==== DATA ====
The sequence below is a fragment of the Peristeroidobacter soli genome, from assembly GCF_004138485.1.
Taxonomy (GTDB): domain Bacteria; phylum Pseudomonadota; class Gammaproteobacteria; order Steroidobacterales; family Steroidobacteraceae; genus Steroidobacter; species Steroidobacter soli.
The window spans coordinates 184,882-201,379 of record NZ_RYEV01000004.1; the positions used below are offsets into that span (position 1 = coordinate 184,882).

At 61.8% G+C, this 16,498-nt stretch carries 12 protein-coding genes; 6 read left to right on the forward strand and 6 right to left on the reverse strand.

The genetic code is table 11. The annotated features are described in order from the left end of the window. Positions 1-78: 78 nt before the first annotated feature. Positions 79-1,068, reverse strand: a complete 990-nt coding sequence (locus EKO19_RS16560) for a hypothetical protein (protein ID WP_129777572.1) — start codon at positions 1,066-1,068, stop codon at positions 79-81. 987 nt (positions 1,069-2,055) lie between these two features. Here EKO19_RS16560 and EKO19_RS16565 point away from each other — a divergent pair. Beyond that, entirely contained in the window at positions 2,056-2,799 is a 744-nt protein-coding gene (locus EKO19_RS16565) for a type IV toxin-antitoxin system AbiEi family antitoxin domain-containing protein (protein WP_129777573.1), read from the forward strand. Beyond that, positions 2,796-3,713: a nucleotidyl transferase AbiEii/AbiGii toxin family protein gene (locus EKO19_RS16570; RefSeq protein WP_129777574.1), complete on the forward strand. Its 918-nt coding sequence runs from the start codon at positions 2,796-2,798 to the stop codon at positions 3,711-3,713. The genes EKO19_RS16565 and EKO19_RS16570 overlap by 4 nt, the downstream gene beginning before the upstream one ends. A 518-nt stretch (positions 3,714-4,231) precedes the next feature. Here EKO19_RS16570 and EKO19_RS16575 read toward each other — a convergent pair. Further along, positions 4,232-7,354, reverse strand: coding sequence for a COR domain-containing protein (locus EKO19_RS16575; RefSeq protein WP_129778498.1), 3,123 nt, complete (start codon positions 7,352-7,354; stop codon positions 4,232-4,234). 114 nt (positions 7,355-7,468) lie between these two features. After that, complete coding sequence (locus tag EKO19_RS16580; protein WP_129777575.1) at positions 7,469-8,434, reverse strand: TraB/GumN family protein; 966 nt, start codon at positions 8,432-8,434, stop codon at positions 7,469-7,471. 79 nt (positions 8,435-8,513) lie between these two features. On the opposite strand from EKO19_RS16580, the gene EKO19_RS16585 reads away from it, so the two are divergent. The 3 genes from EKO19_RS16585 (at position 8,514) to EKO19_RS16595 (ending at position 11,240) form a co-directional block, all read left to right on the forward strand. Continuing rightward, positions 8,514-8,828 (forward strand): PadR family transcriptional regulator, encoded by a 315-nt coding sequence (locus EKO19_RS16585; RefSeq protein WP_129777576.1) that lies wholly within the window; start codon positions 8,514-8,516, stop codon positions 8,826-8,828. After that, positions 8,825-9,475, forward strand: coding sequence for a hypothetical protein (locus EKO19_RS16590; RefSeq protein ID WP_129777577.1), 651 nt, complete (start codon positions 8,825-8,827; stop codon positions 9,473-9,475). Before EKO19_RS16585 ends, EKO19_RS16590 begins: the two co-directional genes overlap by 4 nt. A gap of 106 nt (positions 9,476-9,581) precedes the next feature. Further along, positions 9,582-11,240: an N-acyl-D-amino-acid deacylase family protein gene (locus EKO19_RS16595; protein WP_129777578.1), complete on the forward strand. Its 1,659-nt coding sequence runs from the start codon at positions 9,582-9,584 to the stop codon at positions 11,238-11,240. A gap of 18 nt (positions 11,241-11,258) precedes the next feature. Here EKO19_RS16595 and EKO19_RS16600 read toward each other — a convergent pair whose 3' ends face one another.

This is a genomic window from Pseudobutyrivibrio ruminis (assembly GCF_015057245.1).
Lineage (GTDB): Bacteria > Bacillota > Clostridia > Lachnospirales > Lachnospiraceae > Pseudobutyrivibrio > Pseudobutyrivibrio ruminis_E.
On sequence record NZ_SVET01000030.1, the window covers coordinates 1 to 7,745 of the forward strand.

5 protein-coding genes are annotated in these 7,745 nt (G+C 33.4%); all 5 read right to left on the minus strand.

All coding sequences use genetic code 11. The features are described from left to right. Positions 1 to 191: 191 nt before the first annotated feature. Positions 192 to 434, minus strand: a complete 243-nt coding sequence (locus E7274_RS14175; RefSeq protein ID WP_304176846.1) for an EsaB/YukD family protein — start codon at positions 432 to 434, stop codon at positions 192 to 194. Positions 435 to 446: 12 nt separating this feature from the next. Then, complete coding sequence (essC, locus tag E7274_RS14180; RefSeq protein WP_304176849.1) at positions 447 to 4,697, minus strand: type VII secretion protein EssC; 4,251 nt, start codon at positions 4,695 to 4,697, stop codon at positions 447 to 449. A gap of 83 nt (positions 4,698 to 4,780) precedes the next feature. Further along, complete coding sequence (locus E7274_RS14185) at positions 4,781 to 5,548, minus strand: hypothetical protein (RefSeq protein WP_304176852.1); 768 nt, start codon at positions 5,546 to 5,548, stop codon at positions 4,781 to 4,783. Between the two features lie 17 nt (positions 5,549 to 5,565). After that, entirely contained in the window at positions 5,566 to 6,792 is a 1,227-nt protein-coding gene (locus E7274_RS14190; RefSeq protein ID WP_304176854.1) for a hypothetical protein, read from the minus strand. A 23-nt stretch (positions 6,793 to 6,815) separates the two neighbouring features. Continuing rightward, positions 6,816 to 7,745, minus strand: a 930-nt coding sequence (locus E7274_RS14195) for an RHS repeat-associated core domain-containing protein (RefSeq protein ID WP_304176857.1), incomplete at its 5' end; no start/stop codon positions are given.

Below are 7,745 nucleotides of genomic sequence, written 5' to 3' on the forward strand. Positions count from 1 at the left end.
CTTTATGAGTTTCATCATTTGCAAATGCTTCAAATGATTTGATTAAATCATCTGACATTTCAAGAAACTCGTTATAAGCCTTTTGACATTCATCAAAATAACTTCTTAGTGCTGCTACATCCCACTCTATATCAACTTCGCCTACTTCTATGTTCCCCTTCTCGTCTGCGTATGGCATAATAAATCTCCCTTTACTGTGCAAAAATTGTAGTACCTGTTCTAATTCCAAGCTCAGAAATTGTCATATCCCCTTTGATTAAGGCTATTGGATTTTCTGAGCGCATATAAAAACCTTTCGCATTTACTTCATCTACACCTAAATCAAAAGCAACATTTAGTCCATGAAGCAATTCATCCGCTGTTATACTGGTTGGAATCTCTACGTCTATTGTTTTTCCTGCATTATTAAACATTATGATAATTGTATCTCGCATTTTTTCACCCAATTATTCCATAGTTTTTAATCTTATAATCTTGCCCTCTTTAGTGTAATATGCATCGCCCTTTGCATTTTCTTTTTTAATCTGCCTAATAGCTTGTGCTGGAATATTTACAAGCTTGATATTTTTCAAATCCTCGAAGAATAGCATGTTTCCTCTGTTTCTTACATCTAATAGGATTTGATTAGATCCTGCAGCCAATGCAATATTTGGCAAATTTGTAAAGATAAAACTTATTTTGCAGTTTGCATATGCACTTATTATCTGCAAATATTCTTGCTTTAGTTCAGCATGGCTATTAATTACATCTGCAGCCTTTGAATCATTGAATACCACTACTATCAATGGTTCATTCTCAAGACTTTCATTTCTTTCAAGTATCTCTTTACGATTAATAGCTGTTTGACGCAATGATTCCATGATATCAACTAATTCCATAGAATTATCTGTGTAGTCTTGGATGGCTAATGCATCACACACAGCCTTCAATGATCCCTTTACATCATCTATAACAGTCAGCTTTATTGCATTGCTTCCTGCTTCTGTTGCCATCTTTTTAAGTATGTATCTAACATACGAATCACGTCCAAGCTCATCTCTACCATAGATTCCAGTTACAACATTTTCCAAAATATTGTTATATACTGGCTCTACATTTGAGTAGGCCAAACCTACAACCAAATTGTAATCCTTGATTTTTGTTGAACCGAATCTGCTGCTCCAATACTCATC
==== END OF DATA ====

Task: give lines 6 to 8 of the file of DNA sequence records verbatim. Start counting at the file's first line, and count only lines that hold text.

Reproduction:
This is a genomic window from Pseudobutyrivibrio ruminis (assembly GCF_015057245.1).
Lineage (GTDB): Bacteria > Bacillota > Clostridia > Lachnospirales > Lachnospiraceae > Pseudobutyrivibrio > Pseudobutyrivibrio ruminis_E.
On sequence record NZ_SVET01000030.1, the window covers coordinates 1 to 7,745 of the forward strand.